“The stories are compelling, enthralling, and chilling...and make it clear that women’s studies was born in struggle, both as an intellectual project and a political movement.... The anthology opens with a splendid integrated overview of women’s history in Canada and Quebec over the remarkable decade. It has a bibliography to die for—a gift in itself... [A]s a record of a moment of joy and hopefulness, it stands as a glowing testimony of how women’s studies and the women’s liberation movement began as two branches of the same enterprise—wanting nothing less than to change the world.”
— Susan Prentice
“The aptly named Minds of Our Own is a page-turner. An opening chapter sketches the social, political, economic, and academic conditions under which the first Canadian Women’s Studies projectts were launched. The conclusion outlines a series of themes that emerge across the core of the volume, comprise of more than forty brief but telling first-person narratives, some co-authored, all about ‘inventing feminist scholarship’ at various sites throughout the country between 1966 and 1976....
The gathered narratives are as compelling as the tale of editorial collaboration behind the work emblematic of growing networks among scholars in the field. Three parallel efforts to document Women’s Studies’ early years are brought together in this text, which offers an archive of personal reflections on a process of academic inquiry that continues to unearth the complexities of knowledge politics. The project is indebted to similar collections by American feminists but emphasizes the Canadian situation as unique. It acknowledges that anglo- and francophone environments for Women’s Studies in Canada have remained distinctiv, that finding and generating locally relevant materials for study was both daunting and an on-going revelation from the start, and that there were and still are gaps in shared awareness about how diversely felt and situated the experiences of different communities of women remain in Canadian and international contexts.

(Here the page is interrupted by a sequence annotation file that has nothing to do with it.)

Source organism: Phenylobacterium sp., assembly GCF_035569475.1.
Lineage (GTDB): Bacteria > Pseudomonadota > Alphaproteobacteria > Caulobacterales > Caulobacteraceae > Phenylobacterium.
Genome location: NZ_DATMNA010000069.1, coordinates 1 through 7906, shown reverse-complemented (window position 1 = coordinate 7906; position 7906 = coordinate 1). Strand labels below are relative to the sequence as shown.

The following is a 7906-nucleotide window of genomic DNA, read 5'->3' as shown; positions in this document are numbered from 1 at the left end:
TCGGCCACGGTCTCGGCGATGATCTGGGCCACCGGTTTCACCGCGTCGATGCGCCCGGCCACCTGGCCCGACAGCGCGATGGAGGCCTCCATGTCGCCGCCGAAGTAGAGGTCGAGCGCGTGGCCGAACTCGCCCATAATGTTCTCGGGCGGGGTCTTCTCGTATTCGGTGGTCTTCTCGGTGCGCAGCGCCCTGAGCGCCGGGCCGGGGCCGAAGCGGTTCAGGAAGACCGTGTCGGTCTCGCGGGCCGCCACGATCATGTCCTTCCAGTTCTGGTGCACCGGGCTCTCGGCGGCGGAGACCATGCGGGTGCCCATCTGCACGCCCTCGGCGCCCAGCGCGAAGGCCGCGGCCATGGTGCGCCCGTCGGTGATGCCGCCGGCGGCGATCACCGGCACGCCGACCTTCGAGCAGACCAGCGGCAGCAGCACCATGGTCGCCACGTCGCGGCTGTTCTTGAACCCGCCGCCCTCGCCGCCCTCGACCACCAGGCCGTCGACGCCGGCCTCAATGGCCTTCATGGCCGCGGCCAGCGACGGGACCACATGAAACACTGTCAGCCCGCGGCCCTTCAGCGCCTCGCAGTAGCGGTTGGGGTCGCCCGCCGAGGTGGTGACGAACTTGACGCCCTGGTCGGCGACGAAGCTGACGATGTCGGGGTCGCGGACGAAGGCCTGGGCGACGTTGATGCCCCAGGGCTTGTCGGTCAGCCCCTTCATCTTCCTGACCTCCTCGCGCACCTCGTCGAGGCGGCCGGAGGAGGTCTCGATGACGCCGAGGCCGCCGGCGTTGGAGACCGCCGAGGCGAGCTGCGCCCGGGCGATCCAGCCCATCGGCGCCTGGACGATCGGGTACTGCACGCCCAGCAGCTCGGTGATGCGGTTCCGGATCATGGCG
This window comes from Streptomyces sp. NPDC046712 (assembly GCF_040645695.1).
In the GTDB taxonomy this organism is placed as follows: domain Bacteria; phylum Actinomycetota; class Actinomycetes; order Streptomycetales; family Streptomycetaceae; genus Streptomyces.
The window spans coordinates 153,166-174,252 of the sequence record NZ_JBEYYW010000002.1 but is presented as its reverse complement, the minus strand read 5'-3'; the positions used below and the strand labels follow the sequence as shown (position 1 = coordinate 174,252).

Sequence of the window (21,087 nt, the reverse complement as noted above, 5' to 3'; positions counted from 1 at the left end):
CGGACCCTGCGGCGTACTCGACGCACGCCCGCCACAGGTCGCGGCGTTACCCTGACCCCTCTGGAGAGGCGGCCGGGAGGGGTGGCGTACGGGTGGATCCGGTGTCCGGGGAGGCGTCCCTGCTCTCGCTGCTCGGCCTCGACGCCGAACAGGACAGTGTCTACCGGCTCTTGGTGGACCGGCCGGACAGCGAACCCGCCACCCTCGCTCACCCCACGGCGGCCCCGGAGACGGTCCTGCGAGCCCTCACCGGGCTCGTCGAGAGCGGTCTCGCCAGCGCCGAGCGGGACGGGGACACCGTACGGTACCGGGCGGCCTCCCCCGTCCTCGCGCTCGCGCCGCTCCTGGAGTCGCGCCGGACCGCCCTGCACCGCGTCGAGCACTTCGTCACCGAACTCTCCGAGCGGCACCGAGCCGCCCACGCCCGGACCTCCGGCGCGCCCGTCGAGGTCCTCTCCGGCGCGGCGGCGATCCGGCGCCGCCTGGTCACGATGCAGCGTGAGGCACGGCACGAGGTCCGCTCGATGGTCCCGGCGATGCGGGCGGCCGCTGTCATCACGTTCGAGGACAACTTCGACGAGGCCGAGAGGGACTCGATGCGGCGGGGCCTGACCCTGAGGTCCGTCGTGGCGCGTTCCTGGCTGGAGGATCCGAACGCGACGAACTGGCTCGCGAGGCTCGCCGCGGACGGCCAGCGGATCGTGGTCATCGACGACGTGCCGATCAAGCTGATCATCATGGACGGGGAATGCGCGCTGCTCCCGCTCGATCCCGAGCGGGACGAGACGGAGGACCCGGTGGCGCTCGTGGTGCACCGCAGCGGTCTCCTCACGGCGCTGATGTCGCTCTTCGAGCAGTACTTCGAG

Graced by a cover that presents in textile art, a bitten pomegranate with at least one seed airborne off the page, the book invokes a time when enough critical mass had formed to defy western cultural interdictions against women’s power to know in public and counterpublic ways....
Minds of Our Own lends itself to qualitative analyses that would unpack some of the affinities and contradictions that surface among and within accounts. In advance undergraduate classes, one could place selected narratives beside the galvanized feminist voices that took on poorly informed critiques of Women’s Studies in the national media recently, or the untenable claim that gender equity has been achieved in Canada, even as the gender-based disparities abroad become a cornerstone of foreign policy.
Minds of Our Own makes a useful contribution to the project of Canadian Women’s Studies by detailing some of the groundbreaking strategies that formalized feminist academic inquiry in the mid- to late twentieth centuries. It points at once to past challenges and accomplishments, and the broad spectrum of critical work that remains to be done.”
— Marie Lovrod, University of Saskatchewan, Labour/Travail